“The German-born, Parisian-resident Heinrich Heine was a favoured source of texts for Romantic composers, none more regularly than his contemporary Schumann. In this first concert in the sequence, alternative settings by Liszt and Robert Franz are interspersed with Schumann’s own.” [Wigmore Hall website]

Florian Boesch (baritone) & Malcolm Martineau (piano)

In this imaginatively-programmed recital, the unifying thread was the verse of Heinrich Heine, that burning star of German post-Romanticism. The opening section brought us nine poems from Heine’s 1827 Buch der Lieder, poems known to lovers of Robert Schumann’s Dichterliebe (Opus 48) – but here in settings by Robert Franz, whose many compositions elicited effusive admiration from Schumann himself, as well as Liszt and Mendelssohn.

Florian Boesch & Malcolm Martineau at Wigmore Hall
Photograph: twitter @albionmediaFrom the first note, Florian Boesch sprang into life, effortlessly filling Wigmore Hall with his elegant diction and confident musical line. His is a deeply satisfying voice, notable for its coloured, mellifluous delicacy in quieter passages and in the apparent spontaneity of his story-telling.

The opening ‘Im wunderschönen Monat Mai’ gave us known words but in an unfamiliar yet charming, if rather straightforward, setting. The vocal line was attractively exposed, underscored by unpretentious arpeggio lines (Malcolm Martineau, in his gentle mining of musical seams, always the most sympathetic of partners). But here, and in several settings to follow, the voice was the jewel and thus was given space to breathe and the effect was surprisingly touching. The final lines of ‘Wenn ich in deine Augenseh’ (When I look into your eyes) particularly showcased the melting mellowness of Boesch’s voice.

It’s tempting to decry these Franz settings as less than first rate, just because Schumann set them so incomparably. However, that is to miss the truth that lies in simplicity and Boesch and Martineau showed us how well these settings work on their own terms.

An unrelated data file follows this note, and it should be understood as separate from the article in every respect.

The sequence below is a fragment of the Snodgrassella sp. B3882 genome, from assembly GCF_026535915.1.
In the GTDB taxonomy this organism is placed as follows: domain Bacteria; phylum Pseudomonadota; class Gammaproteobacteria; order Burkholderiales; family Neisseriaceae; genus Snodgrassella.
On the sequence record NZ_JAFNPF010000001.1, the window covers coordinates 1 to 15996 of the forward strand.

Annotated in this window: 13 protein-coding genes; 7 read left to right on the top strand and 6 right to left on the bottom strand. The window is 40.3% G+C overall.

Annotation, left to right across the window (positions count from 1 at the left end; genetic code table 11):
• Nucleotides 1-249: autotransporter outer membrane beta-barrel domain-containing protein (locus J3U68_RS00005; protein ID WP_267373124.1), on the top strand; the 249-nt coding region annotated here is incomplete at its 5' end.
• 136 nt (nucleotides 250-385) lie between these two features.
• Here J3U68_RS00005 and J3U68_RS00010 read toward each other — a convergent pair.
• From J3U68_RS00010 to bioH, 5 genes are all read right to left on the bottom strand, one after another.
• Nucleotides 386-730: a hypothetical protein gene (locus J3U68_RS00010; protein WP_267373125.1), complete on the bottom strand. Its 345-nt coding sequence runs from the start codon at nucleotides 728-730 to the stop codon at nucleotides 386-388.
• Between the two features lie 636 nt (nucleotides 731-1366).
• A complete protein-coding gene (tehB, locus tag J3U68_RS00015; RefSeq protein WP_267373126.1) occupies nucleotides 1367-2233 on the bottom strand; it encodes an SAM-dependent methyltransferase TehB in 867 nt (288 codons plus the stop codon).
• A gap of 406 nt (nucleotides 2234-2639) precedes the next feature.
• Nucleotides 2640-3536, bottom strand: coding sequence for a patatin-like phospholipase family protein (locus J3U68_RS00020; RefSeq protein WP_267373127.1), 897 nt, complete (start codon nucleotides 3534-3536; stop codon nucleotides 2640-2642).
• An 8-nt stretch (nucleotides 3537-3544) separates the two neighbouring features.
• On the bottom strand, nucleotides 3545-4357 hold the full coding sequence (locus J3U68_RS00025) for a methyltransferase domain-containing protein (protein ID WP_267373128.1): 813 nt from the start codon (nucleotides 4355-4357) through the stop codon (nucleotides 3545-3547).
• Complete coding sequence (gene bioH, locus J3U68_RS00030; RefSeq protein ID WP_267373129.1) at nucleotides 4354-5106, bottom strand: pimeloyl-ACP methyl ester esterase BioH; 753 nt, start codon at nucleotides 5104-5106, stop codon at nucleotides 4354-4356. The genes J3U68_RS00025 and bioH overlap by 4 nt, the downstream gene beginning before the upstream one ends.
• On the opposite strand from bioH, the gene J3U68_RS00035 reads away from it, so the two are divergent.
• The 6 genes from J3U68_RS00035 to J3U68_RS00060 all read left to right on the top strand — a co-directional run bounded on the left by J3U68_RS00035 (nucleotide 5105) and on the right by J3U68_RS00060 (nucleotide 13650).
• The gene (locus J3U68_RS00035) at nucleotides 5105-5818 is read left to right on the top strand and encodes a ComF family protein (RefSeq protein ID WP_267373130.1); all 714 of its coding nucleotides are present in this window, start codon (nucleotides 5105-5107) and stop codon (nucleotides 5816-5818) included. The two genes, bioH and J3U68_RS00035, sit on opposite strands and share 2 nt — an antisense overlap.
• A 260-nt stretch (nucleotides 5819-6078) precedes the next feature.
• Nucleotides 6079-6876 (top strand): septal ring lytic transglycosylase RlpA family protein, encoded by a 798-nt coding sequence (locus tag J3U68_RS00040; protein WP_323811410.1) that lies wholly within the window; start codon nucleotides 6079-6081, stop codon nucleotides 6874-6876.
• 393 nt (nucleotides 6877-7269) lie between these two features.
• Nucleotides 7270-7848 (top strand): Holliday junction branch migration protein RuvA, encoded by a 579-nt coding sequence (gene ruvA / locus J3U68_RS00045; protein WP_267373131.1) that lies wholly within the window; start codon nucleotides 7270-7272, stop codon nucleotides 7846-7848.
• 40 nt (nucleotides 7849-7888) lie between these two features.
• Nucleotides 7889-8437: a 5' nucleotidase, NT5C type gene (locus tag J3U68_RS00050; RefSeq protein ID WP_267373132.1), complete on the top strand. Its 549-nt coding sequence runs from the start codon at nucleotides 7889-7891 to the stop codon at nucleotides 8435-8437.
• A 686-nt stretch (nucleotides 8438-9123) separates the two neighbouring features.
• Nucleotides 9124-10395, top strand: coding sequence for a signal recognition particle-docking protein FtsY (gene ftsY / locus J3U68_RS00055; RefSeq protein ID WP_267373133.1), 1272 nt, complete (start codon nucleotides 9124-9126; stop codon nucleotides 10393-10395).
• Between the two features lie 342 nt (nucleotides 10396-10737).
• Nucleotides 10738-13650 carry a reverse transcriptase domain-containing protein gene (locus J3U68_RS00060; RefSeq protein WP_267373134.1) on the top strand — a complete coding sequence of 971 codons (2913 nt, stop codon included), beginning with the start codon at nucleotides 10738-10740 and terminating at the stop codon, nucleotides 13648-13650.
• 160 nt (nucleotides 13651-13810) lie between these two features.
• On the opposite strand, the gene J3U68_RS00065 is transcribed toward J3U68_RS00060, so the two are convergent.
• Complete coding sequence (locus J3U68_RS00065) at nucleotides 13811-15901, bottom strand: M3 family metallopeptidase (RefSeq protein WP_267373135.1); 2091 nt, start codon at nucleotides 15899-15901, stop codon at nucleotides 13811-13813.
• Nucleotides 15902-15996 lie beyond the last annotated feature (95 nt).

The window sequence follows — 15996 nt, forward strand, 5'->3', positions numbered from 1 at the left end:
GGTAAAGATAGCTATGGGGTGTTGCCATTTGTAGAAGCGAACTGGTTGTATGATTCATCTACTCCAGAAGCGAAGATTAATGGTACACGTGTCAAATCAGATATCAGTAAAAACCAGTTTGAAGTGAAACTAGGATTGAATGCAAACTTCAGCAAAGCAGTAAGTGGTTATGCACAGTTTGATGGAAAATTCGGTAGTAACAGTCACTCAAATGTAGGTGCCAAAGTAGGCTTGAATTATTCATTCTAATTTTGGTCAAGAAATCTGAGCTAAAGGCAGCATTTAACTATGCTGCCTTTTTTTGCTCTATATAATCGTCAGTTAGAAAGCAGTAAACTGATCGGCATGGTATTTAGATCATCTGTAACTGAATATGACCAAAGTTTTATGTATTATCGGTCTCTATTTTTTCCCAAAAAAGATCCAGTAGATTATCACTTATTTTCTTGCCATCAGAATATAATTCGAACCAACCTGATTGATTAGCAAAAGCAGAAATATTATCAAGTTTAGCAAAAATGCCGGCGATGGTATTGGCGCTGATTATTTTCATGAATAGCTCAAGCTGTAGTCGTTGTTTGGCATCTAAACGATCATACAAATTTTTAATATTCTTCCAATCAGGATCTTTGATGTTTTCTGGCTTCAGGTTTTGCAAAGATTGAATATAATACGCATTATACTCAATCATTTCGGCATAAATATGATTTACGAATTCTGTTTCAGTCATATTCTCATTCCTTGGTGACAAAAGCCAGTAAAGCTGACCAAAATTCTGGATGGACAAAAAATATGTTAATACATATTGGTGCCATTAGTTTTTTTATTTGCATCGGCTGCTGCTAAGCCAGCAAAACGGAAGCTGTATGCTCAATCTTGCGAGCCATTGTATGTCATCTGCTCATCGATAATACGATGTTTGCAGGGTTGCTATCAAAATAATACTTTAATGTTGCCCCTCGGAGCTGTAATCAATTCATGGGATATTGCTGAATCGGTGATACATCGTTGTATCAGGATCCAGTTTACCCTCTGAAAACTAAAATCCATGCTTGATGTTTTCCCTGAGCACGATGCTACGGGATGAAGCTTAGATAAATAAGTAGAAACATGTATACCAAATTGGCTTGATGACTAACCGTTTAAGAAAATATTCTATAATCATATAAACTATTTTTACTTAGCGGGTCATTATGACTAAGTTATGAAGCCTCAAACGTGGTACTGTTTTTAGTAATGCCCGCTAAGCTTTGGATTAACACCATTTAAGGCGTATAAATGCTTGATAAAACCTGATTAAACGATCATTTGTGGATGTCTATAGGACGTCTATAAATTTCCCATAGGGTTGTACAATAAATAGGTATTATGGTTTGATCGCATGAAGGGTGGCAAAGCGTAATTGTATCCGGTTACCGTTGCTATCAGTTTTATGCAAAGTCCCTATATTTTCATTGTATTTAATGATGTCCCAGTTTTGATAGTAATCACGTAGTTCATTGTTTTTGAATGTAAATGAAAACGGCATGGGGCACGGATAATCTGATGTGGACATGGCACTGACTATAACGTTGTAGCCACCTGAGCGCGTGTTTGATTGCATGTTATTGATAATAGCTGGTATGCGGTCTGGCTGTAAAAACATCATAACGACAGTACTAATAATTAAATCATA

Schumann’s 'Abends am Strand’ found Boesch and Martineau on completely comfortable ground, the singer at his most relaxed, with at times almost an enjoyable informality in his singing. Martineau’s tone was a delight. His playing throughout the Liszt sequence was by turns meditative and feverish. Boesch matched his partner for dynamic range though occasionally, during fortissimos, there was a hardening of tone, which nevertheless served the text and, in the context of a charged live performance, was perfectly understandable.

On an evening of such consummate musicianship it seems churlish to mention a non-musical facet. Nevertheless Boesch’s tendency to shuffle on his feet was somewhat distracting (especially when a song calls for rooted stillness, as in ‘Du bist wie eine Blume’). Indeed here, and at other points, Boesch’s shuffling and frequent redistribution of his weight from one leg to another, along with some rather generalised fist-clenching and arm movements meant this was not quite the last word in stage presence.

But, musically, Boesch’s great gift is for making the familiar sound fresh and this was in evidence in the Liszt setting of ‘Loreley’ and Schumann’s of ‘Belsazar’ and ‘Die beiden Grenadiere’, with Boesch’s conception of these dramatic songs less obviously heroic or hectoring, and more searching, than is often the case. Responding to an impeccably attentive audience, Boesch shaded darkly emphasising a syllable, yet always naturally and at the service of the text; musically one’s interest was held from start to finish. In Schumann’s ‘Tragödie II’, Boesch leant wearily against the piano, appropriately disembodied as the mere vessel for a song passing through him, each consonant sounded with perfect Teutonic clarity. Martineau found a wintry quality in his playing and Boesch thinned down his tone to match; the effect was corpse-like.

What better way to round off than with Schumann’s Opus 24 Liederkreis? It was all one could do but to close one’s eyes and to surrender to the kind of music-making and partnership that one comes across only after a work has lived for decades within artists. Boesch, at the peak of his vocal powers, was at complete oneness with the text and with Martineau. This was a performance in which Boesch captured nostalgia as well as self-pity, yet this was nevertheless portrayed sympathetically; Martineau was on electrifying form, completely inhabiting Schumann’s somewhat neurotic idiom, as well as in the ruminative postludes.

There were a couple of encores. Deftly quoting Schopenhauer Boesch told us "talent hits a target no one else can hit, but genius hits a target no one else can see." It was a theatrically effective introduction to ‘Hör' ich das Liedchen klingen’, this time given in the Schumann setting, with Martineau eking out the memory of the beloved’s singing in syncopation before Boesch took up the melody. It was heavenly moment. Another DIchterliebe song followed, an appropriately arch rendition of ‘Ein Jungling liebt ein Mädchen’. Boesch captured the irony, sarcasm, humour and bitterness of the Heine poem, and of Schumann’s writing, to perfection.

 

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